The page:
What Just Happened to the Artist Who Painted Donald Trump Naked Is Even Scarier Than the Painting

May 4th 2016

Lucy Tiven

Feminist artist Ilma Gore, 24, is no stranger to controversy, and she has faced a barrage of social media abuse from supporters of Republican front-runner Donald Trump since her nude painting of Trump with a micropenis went viral on Facebook earlier this year. On Friday, the artist's critics took their threats up a notch: Gore alleges that a Trump supporter physically attacked her in Los Angeles.

On Saturday, Gore shared a selfie of a black-eye on Instagram, alleging that she was assaulted by a Trump supporter near her home.


Today I was punched in the face by a man who got out of his car and yelled, "Trump 2016!" in Los Angeles, just days after I returned home from London just down the road from my house. Though I encourage passion, opinion and emotion, especially though art, I think violence is disgusting. To live in a place where Facebook has given my address to an anonymous third party makes me feel like I am homeless again. This type of violence makes creatives feel like we live in a world where our individual creative input isn't safe. I am sad that this is the state of our America right now. I am sad that Trump, and many of his supporters, don't find words enough to express their opinions - they need walls, waterboarding and punches. @realdonaldtrump Please stop glamorizing and perpetuating violence. Make America Decent Again! #makeamericadecentagain No, they have not been caught, and the men drove off laughing. A detailed police report has been filed.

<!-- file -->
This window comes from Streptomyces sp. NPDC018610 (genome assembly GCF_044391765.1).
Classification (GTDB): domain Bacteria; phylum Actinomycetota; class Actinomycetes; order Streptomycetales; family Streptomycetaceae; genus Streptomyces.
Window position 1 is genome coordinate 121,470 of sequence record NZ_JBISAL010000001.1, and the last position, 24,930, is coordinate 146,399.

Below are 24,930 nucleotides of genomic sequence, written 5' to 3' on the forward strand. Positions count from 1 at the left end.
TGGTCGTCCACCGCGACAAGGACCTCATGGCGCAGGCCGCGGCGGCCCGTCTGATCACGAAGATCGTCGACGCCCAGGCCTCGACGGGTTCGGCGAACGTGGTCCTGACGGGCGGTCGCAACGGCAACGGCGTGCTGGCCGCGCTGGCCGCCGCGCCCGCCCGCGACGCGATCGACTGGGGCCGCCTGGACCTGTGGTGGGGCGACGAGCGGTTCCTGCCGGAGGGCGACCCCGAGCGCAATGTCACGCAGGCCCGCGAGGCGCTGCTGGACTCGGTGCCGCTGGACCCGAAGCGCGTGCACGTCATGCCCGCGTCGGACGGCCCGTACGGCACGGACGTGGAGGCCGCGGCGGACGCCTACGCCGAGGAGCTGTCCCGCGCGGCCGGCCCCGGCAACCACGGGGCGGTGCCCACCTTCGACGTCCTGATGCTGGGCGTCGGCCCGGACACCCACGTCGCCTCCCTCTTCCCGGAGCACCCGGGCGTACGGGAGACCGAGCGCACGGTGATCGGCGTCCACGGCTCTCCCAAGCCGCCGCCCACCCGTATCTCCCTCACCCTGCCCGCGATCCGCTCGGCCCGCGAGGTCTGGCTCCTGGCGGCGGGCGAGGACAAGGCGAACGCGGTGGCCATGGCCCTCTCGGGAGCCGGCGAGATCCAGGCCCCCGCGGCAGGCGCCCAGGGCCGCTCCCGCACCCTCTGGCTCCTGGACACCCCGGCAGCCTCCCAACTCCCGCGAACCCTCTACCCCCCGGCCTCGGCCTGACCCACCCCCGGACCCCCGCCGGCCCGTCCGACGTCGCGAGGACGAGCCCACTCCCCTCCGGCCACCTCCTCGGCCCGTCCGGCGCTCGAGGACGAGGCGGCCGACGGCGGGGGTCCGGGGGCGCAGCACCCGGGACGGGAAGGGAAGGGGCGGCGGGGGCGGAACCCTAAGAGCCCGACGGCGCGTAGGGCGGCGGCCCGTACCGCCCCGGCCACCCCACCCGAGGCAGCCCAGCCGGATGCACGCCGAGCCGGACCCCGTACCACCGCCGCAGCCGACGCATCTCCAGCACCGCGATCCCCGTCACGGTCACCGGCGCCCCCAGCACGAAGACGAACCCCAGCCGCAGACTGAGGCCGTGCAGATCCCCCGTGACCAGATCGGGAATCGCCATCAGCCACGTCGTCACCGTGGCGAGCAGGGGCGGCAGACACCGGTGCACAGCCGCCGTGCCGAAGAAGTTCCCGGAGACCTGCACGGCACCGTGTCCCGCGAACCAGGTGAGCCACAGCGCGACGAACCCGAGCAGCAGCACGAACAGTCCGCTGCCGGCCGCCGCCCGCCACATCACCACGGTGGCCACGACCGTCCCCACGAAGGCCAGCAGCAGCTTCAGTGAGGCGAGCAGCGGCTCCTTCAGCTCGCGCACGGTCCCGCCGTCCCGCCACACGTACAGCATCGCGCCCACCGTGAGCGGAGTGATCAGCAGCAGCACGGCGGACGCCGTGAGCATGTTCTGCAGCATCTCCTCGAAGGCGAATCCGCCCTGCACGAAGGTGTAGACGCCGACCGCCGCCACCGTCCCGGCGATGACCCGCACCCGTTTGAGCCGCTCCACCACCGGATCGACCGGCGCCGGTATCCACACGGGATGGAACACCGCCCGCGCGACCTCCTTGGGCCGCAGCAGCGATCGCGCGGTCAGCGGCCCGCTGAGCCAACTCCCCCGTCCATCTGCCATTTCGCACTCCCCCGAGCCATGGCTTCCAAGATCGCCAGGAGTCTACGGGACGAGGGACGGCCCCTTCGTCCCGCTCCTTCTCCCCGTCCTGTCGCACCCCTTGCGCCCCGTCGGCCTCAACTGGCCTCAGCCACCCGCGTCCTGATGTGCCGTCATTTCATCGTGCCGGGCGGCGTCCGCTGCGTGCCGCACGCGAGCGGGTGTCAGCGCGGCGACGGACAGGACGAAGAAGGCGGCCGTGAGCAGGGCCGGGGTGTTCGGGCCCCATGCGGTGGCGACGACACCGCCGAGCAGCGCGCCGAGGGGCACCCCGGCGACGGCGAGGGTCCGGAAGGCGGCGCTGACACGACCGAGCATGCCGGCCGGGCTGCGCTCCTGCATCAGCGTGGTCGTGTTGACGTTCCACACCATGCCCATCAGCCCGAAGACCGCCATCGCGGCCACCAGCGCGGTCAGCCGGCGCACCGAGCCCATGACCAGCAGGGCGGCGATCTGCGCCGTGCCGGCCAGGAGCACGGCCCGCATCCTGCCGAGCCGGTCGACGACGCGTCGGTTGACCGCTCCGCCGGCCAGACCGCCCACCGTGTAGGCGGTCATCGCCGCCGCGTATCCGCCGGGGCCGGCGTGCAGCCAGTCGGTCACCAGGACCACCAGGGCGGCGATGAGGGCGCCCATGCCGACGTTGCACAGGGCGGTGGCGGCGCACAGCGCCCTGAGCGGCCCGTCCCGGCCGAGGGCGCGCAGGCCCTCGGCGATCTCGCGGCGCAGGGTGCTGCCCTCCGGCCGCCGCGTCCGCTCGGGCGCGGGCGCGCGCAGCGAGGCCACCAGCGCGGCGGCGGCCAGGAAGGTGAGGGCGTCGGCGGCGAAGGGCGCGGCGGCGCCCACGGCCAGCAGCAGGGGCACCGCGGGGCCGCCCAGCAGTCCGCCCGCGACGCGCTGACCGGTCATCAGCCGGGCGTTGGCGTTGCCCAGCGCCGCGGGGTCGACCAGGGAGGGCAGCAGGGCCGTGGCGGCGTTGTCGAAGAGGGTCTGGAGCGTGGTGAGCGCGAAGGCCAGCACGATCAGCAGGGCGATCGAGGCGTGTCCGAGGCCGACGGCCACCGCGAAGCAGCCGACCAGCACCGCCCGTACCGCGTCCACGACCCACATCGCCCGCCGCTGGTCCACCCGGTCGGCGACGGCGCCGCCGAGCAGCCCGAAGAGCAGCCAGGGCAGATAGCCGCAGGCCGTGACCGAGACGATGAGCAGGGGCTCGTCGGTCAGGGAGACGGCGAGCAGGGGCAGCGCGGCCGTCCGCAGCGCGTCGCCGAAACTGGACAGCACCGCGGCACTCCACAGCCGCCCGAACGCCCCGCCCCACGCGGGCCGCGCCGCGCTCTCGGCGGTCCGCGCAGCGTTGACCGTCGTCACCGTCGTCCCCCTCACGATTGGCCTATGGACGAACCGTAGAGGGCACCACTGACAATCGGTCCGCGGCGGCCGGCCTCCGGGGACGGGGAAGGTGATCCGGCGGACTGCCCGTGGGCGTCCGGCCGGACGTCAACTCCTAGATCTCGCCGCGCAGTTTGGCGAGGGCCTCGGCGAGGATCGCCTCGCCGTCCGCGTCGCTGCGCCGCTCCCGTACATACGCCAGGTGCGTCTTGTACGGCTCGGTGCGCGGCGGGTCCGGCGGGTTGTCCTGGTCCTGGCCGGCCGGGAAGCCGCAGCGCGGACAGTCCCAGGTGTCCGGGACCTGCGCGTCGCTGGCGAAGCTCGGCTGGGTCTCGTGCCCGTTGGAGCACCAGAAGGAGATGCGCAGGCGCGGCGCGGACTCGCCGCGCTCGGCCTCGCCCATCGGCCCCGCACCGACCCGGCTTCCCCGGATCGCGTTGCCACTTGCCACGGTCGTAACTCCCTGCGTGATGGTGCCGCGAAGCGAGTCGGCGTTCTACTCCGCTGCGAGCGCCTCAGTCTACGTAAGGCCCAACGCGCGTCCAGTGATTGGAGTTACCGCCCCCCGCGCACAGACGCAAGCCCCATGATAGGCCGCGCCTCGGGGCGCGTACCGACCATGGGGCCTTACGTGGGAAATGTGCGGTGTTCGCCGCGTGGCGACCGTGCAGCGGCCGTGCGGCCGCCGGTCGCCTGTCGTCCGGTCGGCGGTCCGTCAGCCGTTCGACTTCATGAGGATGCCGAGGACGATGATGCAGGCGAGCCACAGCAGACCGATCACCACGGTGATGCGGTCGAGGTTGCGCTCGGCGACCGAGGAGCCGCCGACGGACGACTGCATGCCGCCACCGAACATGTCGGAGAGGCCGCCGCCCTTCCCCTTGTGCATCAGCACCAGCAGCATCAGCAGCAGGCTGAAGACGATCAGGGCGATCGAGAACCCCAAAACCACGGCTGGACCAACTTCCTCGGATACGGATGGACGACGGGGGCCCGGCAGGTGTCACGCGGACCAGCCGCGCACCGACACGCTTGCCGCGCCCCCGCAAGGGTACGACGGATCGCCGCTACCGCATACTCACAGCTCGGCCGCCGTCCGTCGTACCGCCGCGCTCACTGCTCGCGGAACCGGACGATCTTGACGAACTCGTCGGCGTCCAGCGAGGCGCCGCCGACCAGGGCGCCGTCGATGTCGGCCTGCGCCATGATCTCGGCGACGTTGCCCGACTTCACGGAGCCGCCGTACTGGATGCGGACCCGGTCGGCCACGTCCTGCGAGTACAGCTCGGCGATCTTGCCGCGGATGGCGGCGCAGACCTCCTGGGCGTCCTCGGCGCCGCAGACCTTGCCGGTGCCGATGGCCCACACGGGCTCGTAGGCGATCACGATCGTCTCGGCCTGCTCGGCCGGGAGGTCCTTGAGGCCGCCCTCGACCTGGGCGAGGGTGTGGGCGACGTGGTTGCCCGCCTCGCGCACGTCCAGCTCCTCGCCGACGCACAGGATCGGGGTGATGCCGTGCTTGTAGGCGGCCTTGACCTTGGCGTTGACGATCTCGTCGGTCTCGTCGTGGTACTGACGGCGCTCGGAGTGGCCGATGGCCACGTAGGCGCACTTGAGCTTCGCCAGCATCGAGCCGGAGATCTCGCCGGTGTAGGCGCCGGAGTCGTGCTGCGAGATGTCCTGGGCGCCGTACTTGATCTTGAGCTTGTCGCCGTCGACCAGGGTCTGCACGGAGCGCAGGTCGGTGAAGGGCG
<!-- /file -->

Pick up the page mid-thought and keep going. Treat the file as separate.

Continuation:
A photo posted by Illma Gore (@illmagore) on


ATTN: spoke to the artist on the phone about the incident, which she explained happened on Friday, around 12:40 p.m.

"I have been receiving a lot threats of violence through social media, and in my inbox since the image of the artwork [of Donald Trump] went viral," Gore explained. "I've had a couple of people yell out, or notice who I am because of the image, or because of my tattoos."

"I'd been home from London for about a week, and I was walking to the art store by my house," she said. "I was actually walking on a through street, from a main road."

Gore continued:

"And as I walking, a car of guys yelled out slurs and yelled out 'Trump 2016' and that was what I heard, audibly, and I started texting my girlfriend and told her about it. I just ignored it, because it's happened before, so it's not too odd. Then, they pulled over in front of me, about 20 feet in front of me after driving past and I continued to ignore them and walk. They weren't yelling anything [then], they just pulled over, and when I went to walk past the car, one of the guys got out of the passenger seat and hit me, and yelled 'Trump 2016' and they all laughed and drove off."

Afterwards, Gore told ATTN: that she went to a Culver City police station, but they told her to go to a different Los Angeles station, where she ultimately filed a detailed police report.

She claims Trump is "glamorizing and perpetuating violence."

"It’s scary to think — in this day and age — that any artist who uses their artwork to speak could be just hit for it," Gore told ATTN:. But she also saw a particular pattern of violence among Trump supporters.

"I think there is a lot of really angry Trump supporters, and I feel like Donald Trump himself is inciting the violence, the way he is saying 'if you attack one of these protesters, I'll pay your legal fees.' I can’t help but feel that it's a direct link to that," Gore said.

"It's personally kind of embarrassing for me to post something like that on social media because I knew there would be a lot of backlash," Gore added, "but the fact that there's someone out there who thinks that sort of casual violence is okay, is super frightening to me. So that was more important."